- Press Release
- Feb 7, 2023
Caltech Partners with Local High Schools to Measure Subatomic Shrapnel
PASADENA, Calif. – They stream out of deep space, traveling at speeds
close to that of light, constantly bombarding Earth and literally
passing through our bodies: subatomic shrapnel, as one magazine
described them, energetic bits of matter known as cosmic rays.
For the past year, Los Angeles-area high school students and their
teachers have teamed up with a Caltech physicist to, in a sense,
“catch” these ultrahigh-energy rays on their own campuses. Students
and their science teachers from the Pasadena Unified School District,
Los Angeles Unified School District, and other districts in Southern
California, have been involved in the development and construction of
detector hardware, the associated electronics, and the computer
equipment to form a networked system among 30 Southern California
high schools. The project is called the California High School
Cosmic-Ray Observatory (CHICOS). Ultimately, says Caltech physics
professor Robert McKeown, at least 90 detectors will be installed,
scattered widely throughout Southern California.
A large array of detectors will enable the study of these
ultrahigh-energy cosmic rays through the detection of “showers,”
several kilometers in radius, of secondary particles they create in
the Earth’s atmosphere. Such rays are the highest-energy particles
ever observed in nature and have captured the fancy of the
astrophysics and particle-physics community. Thus, while establishing
a state-of-the-art experimental facility, the project is also
providing an exceptional educational experience for local high school
students. When a majority of the sites are operating, McKeown expects
the project will yield enough significant science to be reported in
the scientific journals.
Cosmic rays are comprised of protons, neutrinos (uncharged elementary
particles), gamma ray photons (bits of light emitted spontaneously by
a radioactive substance), and other subatomic “stuff.” They are of
interest to scientists for a couple of reasons. For one, studying
their composition tells how the galaxy has continued to evolve
chemically since the solar system was formed. This helps us to
understand how the solar system got the chemical composition that it
has, and, in turn, tells us something about our origin. Further, as
energetic as they are, cosmic rays may emanate from cataclysms of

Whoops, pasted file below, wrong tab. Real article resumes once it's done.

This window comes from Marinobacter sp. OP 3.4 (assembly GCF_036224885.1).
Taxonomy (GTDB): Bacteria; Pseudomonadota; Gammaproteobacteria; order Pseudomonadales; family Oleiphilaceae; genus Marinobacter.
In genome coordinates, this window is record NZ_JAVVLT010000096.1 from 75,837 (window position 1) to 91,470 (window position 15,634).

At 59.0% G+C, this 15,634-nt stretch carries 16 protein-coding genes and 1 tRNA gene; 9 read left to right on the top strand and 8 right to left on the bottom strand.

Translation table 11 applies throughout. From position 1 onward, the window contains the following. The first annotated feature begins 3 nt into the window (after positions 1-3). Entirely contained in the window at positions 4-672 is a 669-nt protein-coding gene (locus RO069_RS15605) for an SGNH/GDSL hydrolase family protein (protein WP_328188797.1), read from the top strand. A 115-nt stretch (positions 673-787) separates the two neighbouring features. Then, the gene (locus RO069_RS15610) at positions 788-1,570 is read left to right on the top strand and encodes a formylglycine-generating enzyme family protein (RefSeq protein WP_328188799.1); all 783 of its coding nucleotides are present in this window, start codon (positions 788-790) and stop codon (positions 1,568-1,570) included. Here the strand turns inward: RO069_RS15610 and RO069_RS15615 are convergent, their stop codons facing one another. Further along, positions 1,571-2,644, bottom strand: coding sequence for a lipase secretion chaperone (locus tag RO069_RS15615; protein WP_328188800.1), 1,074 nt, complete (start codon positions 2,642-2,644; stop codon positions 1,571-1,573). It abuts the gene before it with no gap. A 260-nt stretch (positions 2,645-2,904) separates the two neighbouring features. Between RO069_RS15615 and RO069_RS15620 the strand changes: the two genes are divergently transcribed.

staggering proportions, including the Big Bang, shock waves from
supernovas collapsing into black holes, and matter that’s accelerated
as it is sucked into massive black holes. Knowing where these
particles originate and how they attain such colossal energies will
help scientists understand how these violent objects operate.
“The idea is, ‘what do these things point back to?’ ” says McKeown.
“And, can we learn something about where they come from as a result
of that? This is real science. Maybe these things will point back to
some exploding object in the sky, which is exciting to kids. And to
me, for that matter.”
The timing of when the showers hit the different schools is what
tells scientists like McKeown a lot about where they came from. The
cosmic rays will generate a “pancake” of rays that, as it falls, gets
bigger and bigger. The particles will hit one detector first, then
another one sometime later. The detectors at the center of the shower
will have stronger signals than the detectors farther away.
Once the center of the shower is detected, the direction of the
shower can be determined from the relative times. This is where the
high school kids come in–using trigonometry, they can reconstruct
the direction of the showers, taking into account the orientation of
the earth at that time.
The program also incorporates a high-school-teacher education
component coordinated by Dr. Ryoichi Seki at California State
University, Northridge. Teachers are developing curriculum materials
to help their students participate in this research. Caltech also
hosts a summer workshop where physics teachers and students can
participate in the construction of new detector stations for
deployment at additional sites.
“One of the things I like to show the students and teachers is that
this really is a current and ongoing research project,” says McKeown,
“so it’s not an exercise out of a textbook but real science.”
For more information on CHICOS, please see http://www.chicos.caltech.edu/.